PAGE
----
The Google Girls’ Introduction to <girl_Kode/>: A Structured Data Memoir
The world of structured data, coding, and technology has been dominated for decades by the male sex, due to the “masculinity” and amount of “power” this industry holds, up until the 21st century that is. Men do hold the higher number of warm bodies in the field, at a whopping 73% while women are the smaller 27%. Even though men have the higher physical presence in the coding world, women have more success in statistics, which is what really matters in the end, am I right?
Women who have sent their code to Github, a California- based coding community that collaborates on coding projects with users across the nation to come up with different types of suggestive solutions to coding problems, have a higher success rate when it comes to their code being accepted compared to the men. At 78.6% of acceptance, women overrule the men, who hold a 74.6% acceptance rate. ~Girl Power~.
What can the possible factors be that are contributing to this success of the female gender in the highly competitive, highly male-oriented industry you may ask? I’ve got some answers.
- Women are more likely to have the, “I always need to do more” type of attitude due to the plain and simple fact that we are women. We care. Sometimes too much, whether it be about the wellbeing of life, how clean the house is, or how well we are doing in school, it is in our DNA to take care of the things we care most about. In some powerful, bad ass women’s cases (like my boss Janeene High), this works well when it comes to having to take care of your baby (code/work/a real baby) every second of its little life until it is matured (able to be coded onto a website/business is built/baby is growing and healthy).
- In a study conducted by the Level the Playing Field Institute, “82% of men in startup believed that their companies spent the ‘right amount of time,’ whereas women who had their own startups amounted up to “40% who did not think they spent enough time on their business”.
Exactly like my reason listed above, women are simply more motivated to put in the extra time, usually resulting in more success.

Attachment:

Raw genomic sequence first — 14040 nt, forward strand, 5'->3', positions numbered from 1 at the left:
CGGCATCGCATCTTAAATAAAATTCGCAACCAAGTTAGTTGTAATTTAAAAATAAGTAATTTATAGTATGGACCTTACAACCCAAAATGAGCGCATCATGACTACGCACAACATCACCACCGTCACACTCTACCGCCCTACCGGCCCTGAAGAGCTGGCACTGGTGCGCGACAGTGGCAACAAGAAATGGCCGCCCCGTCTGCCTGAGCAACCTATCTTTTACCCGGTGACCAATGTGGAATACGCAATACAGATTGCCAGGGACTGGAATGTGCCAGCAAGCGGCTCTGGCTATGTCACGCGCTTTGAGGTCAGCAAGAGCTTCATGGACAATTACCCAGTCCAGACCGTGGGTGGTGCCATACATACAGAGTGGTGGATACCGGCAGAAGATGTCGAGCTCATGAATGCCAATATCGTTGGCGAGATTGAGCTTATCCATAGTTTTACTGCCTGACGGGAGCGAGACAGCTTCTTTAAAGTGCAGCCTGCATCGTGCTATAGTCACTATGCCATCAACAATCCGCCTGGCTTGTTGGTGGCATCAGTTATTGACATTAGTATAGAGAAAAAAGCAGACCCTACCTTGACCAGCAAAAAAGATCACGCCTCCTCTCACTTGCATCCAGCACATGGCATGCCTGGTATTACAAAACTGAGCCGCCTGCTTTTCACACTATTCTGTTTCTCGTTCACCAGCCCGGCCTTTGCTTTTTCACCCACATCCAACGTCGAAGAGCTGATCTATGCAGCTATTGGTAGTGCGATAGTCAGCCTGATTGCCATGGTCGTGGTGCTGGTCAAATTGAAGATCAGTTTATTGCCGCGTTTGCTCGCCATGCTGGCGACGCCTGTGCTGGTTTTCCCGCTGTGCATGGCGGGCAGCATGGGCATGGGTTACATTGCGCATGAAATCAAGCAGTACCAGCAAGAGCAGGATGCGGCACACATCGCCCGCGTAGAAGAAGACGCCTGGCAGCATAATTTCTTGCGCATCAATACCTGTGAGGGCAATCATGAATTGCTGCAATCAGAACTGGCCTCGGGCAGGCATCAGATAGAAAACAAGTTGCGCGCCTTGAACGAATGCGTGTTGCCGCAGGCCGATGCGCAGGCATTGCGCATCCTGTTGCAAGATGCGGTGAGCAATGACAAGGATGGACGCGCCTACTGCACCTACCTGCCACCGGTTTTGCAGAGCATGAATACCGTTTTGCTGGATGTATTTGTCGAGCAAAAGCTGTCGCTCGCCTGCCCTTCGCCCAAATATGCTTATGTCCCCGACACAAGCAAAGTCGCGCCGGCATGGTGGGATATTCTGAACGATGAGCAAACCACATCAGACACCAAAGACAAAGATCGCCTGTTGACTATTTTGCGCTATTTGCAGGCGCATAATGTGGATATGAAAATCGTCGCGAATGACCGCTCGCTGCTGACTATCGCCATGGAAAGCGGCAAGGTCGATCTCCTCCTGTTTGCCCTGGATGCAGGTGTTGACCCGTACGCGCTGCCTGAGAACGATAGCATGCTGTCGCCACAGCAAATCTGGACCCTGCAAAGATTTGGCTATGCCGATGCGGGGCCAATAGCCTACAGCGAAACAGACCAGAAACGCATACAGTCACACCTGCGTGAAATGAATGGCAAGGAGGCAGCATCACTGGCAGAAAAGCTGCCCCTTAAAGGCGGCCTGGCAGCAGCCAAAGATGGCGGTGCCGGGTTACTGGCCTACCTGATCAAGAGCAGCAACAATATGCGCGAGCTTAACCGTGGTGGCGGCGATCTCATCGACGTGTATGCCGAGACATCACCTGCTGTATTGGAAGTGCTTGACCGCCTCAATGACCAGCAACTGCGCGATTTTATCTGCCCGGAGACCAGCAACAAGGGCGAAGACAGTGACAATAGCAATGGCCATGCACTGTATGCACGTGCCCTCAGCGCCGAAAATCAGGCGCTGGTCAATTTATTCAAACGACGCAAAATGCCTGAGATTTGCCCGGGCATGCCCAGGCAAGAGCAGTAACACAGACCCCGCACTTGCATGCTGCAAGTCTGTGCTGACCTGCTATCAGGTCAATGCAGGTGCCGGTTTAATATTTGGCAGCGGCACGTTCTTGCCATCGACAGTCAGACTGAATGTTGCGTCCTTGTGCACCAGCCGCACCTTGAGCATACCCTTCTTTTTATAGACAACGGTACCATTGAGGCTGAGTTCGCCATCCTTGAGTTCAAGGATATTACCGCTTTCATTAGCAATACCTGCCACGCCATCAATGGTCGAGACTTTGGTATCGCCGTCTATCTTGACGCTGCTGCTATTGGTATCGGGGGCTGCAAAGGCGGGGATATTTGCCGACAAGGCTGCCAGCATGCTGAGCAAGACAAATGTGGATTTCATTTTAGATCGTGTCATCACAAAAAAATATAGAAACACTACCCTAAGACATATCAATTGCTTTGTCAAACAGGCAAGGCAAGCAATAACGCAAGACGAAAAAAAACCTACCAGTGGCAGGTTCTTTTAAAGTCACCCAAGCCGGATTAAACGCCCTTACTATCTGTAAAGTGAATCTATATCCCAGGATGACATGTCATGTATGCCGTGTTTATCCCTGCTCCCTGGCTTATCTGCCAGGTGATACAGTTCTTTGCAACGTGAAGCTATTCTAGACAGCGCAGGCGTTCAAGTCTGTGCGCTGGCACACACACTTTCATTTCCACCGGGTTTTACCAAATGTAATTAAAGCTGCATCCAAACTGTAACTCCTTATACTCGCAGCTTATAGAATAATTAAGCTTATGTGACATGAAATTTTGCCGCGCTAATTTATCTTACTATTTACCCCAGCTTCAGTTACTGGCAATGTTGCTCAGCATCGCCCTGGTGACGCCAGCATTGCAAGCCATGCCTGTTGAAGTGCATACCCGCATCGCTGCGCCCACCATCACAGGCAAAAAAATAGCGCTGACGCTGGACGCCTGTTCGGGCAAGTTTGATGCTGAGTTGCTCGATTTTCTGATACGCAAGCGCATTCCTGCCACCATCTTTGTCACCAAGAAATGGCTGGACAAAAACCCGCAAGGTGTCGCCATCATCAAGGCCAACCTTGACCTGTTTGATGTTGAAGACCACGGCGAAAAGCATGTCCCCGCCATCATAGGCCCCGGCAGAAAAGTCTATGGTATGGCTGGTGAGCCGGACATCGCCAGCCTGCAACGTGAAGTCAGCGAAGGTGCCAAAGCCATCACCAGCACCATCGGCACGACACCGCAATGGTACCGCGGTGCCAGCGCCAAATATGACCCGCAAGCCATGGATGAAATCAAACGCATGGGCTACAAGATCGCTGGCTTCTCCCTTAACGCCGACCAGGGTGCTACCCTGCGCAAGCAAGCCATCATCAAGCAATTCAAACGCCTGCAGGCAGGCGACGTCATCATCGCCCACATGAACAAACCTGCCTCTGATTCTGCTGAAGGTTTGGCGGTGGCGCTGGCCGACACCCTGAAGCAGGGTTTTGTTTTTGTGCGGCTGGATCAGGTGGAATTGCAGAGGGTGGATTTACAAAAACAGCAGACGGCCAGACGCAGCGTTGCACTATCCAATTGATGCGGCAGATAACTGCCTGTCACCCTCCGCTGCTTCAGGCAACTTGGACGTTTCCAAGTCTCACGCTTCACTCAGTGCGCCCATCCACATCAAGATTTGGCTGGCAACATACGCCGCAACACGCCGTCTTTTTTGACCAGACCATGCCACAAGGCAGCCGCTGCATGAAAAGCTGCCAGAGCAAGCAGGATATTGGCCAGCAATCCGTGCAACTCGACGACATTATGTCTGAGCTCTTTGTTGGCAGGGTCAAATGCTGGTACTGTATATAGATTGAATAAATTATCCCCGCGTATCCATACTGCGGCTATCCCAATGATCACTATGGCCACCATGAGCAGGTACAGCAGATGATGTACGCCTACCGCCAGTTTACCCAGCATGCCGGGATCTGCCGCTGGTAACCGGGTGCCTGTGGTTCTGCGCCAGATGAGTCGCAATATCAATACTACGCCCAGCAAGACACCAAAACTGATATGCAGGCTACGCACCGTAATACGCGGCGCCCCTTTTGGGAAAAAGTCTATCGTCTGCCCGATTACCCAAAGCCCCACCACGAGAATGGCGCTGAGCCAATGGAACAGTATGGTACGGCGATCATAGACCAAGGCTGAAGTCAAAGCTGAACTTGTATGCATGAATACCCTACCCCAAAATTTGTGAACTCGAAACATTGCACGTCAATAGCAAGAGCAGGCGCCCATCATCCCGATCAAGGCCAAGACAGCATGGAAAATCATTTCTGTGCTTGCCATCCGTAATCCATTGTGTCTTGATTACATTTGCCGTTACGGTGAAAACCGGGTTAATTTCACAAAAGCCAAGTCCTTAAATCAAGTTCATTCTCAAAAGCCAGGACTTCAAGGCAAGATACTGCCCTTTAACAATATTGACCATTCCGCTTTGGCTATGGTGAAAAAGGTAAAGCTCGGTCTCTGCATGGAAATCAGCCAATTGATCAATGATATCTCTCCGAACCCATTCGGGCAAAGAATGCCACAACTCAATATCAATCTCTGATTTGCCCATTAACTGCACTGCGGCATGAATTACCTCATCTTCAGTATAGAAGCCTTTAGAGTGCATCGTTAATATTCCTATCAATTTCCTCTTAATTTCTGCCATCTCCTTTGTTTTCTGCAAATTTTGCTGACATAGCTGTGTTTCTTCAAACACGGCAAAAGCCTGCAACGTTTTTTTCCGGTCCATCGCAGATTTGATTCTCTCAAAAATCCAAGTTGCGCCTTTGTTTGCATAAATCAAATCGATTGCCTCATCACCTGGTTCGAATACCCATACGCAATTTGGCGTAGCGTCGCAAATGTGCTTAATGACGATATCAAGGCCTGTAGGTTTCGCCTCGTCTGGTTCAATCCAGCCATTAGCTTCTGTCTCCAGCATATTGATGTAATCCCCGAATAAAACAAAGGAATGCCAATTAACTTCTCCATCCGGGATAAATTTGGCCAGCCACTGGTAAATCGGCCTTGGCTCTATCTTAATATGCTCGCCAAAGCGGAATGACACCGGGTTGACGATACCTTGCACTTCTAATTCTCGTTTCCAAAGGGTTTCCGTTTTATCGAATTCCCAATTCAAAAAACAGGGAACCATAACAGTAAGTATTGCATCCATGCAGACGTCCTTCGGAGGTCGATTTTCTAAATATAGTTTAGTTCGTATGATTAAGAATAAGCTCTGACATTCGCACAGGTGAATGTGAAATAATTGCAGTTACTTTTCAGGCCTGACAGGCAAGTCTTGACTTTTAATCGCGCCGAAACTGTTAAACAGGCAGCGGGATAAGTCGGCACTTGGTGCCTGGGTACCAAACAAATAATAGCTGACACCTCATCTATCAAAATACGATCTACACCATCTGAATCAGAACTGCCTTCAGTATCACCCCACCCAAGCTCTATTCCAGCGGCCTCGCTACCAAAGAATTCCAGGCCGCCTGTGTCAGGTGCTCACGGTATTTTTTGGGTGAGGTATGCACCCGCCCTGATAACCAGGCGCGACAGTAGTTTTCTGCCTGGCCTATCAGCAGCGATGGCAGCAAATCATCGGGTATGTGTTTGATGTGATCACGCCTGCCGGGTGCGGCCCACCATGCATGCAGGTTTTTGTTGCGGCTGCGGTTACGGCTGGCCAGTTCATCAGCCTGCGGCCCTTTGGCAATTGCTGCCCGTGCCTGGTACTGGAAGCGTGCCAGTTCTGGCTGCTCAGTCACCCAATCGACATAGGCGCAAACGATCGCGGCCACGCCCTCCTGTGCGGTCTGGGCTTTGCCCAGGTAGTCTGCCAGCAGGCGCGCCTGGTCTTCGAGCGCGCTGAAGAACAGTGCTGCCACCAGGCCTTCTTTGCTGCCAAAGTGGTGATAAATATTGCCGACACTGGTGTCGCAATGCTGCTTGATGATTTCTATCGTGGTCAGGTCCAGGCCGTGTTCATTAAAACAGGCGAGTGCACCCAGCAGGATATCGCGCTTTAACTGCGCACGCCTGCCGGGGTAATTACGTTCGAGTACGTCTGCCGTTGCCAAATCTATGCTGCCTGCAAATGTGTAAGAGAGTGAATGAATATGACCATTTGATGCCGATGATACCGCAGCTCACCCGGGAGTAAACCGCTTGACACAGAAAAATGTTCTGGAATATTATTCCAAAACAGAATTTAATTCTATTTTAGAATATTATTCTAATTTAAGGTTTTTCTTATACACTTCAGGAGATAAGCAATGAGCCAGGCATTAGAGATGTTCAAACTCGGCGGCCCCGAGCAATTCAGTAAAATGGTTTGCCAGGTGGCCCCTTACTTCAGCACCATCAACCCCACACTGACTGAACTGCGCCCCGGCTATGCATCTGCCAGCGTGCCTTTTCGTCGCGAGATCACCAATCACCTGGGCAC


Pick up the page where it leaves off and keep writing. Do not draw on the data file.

Personally, I am OCD. Everything in my room is kept in the same spot, my room is always clean, bed is always made, life is (90%) put together for a 22-year-old. I also have to know the answer to everything and understand why A equals B and what you have to do in order to get from A to B. Which is probably why I found the structured data world to be almost as attractive as a room full of puppies.
I was hooked as soon as I sat in one one of our “Lunch N’ Learns” topics that outlined the basics of how structured data is the mastermind behind ranking positions for Google. I just had to know more!
I soon found out that structured data is one particular concept. In order for Google to crawl, analyze and rank your page, everything has to be perfect. Your schema needs to make sense, your code needs to be error-free, and you need to be patient. Probably where me being OCD works best because constant analyzation of code is needed if one little thing is off. A comma out of place can make your page go from having a rich card all the way at the top of page one, to being lost in translation.
But once that code works, it is the best feeling in the world! My relationship with the Structured Data Testing Tool provided by Google is very off and on. Sometimes, my code works right from the get-go by having all the data related to each other in the way Google wishes, and then sometimes it just shuts me down for whatever reason it wants. Structured data is very give and take, but I can say I take more than it gives because I learn something new every day to improve my coding skills, benefiting my future as a female in this male-driven industry.
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If you’re a female in the tech industry, have passion about code/ structured data, digital marketing, or puppies, please email me at firstname.lastname@example.org! I would love to chat (: